Vivienne Raper over at Futures Less Travelled sums up the problems with this far better than I can:
Not only does the reader lack access to external reality. There is no external reality. Say you’re a soccer player who flunks a game. You’re still moaning that night in a pizzeria, and your teammate says “Stop crying over spilt milk, dammit!” Back at home, your fridge explodes, flooding the floor with semi-skimmed, and the next morning a passing milk truck crashes through your front wall. You might start wondering whether you’re a fictional character, stuck in a gigantic metaphor for “getting over a past loss”, and with the power to unconsciously shape the stuff of reality into a reflection of your angst. The milk truck driver? Who cares about his feelings; the world revolves around you.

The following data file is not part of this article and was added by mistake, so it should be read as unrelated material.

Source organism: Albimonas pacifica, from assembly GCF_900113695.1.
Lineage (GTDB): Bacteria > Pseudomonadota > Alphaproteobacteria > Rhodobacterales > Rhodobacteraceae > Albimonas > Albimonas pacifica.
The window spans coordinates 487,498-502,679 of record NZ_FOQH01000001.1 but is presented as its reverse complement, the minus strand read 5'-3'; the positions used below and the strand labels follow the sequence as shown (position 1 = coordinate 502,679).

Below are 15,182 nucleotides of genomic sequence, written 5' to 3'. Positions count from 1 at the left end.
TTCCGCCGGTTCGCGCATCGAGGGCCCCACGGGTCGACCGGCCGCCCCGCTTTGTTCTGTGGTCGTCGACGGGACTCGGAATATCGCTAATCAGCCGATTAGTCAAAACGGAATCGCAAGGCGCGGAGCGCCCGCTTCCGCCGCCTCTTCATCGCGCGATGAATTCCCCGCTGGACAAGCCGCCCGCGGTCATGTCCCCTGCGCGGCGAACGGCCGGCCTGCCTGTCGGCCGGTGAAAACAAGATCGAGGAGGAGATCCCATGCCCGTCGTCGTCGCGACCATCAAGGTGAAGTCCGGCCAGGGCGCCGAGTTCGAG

The net effect of this is that there’s practically no sense at all of any kind of actual story. Far from being a fugue or a sonata, there is just this steady drone of someone weakly feeling sorry for themselves. Its not just 10,000 words of navel gazing… the setting is itself one gigantic navel. And the main character is so wrapped up inside his own head, there is nothing like any true dialog… and thus, no harmony, no dissonance, and no friction. In my book, this only just barely even qualifies as even being a story. And it isn’t really either science fiction or fantasy. There really is no good reason for this sort of thing to be on the shortlists.